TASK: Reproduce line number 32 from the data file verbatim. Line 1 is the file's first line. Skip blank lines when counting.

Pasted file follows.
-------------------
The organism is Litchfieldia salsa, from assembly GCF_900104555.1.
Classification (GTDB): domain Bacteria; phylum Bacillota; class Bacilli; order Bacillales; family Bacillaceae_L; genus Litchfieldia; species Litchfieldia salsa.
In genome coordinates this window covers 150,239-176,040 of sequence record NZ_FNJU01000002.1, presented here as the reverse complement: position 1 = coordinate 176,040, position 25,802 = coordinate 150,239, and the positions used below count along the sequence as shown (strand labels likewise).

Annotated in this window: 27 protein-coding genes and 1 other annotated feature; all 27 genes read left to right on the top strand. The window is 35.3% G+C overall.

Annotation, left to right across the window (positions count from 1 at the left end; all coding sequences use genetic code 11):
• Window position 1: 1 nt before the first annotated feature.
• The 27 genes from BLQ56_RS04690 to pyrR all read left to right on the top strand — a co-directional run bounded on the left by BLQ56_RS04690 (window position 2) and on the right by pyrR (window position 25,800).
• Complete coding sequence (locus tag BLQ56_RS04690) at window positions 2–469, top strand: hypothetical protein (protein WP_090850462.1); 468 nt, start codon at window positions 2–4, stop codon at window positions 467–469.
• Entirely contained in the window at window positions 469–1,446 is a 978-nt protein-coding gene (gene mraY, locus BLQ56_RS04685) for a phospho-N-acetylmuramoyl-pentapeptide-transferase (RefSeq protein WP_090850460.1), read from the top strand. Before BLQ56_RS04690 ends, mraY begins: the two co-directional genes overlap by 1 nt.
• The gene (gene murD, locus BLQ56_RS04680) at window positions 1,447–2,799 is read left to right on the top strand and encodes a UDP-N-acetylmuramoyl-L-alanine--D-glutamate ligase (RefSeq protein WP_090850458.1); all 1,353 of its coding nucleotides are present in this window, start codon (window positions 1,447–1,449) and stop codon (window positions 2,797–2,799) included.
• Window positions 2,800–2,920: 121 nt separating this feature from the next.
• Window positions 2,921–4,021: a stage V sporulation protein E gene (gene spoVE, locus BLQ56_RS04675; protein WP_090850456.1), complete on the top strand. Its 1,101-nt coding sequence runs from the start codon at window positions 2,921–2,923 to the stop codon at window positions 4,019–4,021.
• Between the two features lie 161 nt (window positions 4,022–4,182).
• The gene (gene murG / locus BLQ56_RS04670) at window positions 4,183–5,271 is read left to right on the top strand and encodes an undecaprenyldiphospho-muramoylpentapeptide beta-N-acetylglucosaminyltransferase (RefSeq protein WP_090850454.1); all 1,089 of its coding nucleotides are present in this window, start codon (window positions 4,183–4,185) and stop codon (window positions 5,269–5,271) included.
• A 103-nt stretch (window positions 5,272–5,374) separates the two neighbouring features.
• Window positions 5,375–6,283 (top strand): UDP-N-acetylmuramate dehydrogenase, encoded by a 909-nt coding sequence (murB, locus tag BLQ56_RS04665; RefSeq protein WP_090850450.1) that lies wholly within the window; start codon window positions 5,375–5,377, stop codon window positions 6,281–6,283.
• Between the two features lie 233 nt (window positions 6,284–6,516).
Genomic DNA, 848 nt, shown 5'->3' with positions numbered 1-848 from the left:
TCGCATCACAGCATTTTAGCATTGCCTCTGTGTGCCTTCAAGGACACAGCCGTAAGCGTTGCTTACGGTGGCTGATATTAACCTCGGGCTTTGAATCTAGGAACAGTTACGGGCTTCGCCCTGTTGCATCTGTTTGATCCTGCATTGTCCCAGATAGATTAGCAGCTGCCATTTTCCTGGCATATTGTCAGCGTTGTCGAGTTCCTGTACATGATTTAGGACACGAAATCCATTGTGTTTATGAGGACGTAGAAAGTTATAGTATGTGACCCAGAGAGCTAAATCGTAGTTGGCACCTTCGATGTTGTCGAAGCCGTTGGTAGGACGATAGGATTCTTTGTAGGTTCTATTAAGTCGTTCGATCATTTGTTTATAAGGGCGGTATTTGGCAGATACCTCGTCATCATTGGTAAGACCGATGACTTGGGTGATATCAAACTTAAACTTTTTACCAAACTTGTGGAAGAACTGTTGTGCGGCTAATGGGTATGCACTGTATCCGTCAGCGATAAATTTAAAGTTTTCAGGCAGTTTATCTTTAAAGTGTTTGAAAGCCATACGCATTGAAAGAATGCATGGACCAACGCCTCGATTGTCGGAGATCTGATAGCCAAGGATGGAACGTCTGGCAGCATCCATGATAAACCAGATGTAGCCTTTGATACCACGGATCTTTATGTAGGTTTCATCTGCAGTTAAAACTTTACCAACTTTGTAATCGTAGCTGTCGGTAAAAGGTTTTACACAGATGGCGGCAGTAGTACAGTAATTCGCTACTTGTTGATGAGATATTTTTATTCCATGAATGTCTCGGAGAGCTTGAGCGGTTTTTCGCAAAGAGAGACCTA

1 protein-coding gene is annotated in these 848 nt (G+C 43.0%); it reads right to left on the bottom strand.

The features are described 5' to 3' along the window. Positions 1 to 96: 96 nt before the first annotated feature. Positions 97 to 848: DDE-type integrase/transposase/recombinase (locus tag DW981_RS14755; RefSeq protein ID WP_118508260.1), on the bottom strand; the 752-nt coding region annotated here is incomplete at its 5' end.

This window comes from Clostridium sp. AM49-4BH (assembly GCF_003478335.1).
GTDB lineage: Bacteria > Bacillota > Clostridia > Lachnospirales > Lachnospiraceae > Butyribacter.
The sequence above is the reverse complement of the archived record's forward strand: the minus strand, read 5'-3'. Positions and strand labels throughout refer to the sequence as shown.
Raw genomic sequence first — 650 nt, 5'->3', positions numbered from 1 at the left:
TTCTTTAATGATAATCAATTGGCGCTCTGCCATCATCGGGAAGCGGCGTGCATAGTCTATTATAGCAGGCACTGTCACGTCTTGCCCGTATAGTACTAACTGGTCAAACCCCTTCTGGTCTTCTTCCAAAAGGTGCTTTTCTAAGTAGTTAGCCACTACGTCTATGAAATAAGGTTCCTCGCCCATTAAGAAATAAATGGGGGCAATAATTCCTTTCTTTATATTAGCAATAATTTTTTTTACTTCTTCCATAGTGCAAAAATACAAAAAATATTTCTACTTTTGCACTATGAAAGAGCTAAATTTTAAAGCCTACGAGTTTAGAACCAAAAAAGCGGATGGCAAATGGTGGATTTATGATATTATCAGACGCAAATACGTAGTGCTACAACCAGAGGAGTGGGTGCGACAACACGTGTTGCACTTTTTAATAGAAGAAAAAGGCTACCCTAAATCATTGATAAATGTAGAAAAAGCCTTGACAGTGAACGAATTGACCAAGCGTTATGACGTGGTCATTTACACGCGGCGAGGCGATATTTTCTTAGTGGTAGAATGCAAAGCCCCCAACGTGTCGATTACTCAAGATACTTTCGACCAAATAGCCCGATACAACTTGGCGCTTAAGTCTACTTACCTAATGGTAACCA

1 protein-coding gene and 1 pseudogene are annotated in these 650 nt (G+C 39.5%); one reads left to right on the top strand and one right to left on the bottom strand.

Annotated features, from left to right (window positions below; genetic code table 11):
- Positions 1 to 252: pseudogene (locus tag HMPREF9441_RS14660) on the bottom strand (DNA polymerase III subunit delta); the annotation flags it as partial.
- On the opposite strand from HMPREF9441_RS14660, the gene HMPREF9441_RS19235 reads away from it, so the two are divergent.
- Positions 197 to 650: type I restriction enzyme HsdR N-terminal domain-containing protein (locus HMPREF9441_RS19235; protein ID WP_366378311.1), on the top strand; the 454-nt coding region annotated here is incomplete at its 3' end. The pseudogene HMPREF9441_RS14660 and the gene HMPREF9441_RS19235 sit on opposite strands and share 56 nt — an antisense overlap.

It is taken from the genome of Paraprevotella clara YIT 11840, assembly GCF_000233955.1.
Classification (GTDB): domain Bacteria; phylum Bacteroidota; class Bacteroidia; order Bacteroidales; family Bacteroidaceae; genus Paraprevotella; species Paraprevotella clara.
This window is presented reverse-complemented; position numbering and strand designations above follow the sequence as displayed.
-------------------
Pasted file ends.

It is taken from the genome of Paraprevotella clara YIT 11840, assembly GCF_000233955.1.